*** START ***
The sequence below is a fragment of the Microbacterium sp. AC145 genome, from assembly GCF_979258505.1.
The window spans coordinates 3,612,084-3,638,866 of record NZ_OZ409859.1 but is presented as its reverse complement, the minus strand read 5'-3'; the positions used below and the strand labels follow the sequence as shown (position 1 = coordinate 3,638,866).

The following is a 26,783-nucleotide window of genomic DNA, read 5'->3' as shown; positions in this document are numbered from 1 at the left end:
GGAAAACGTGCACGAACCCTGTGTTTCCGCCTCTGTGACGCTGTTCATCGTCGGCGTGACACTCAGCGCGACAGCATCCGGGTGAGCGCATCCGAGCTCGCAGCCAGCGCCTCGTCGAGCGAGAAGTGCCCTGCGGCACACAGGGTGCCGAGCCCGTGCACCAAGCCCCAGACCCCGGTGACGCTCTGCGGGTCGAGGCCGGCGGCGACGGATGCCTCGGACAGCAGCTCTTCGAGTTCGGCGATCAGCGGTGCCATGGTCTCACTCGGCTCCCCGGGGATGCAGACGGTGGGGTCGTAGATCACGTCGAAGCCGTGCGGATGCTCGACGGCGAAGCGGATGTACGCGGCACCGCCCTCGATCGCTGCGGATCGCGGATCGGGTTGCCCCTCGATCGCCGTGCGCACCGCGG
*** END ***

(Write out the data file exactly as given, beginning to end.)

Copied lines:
The sequence below is a fragment of the Microbacterium sp. AC145 genome, from assembly GCF_979258505.1.
The window spans coordinates 3,612,084-3,638,866 of record NZ_OZ409859.1 but is presented as its reverse complement, the minus strand read 5'-3'; the positions used below and the strand labels follow the sequence as shown (position 1 = coordinate 3,638,866).

The following is a 26,783-nucleotide window of genomic DNA, read 5'->3' as shown; positions in this document are numbered from 1 at the left end:
GGAAAACGTGCACGAACCCTGTGTTTCCGCCTCTGTGACGCTGTTCATCGTCGGCGTGACACTCAGCGCGACAGCATCCGGGTGAGCGCATCCGAGCTCGCAGCCAGCGCCTCGTCGAGCGAGAAGTGCCCTGCGGCACACAGGGTGCCGAGCCCGTGCACCAAGCCCCAGACCCCGGTGACGCTCTGCGGGTCGAGGCCGGCGGCGACGGATGCCTCGGACAGCAGCTCTTCGAGTTCGGCGATCAGCGGTGCCATGGTCTCACTCGGCTCCCCGGGGATGCAGACGGTGGGGTCGTAGATCACGTCGAAGCCGTGCGGATGCTCGACGGCGAAGCGGATGTACGCGGCACCGCCCTCGATCGCTGCGGATCGCGGATCGGGTTGCCCCTCGATCGCCGTGCGCACCGCGG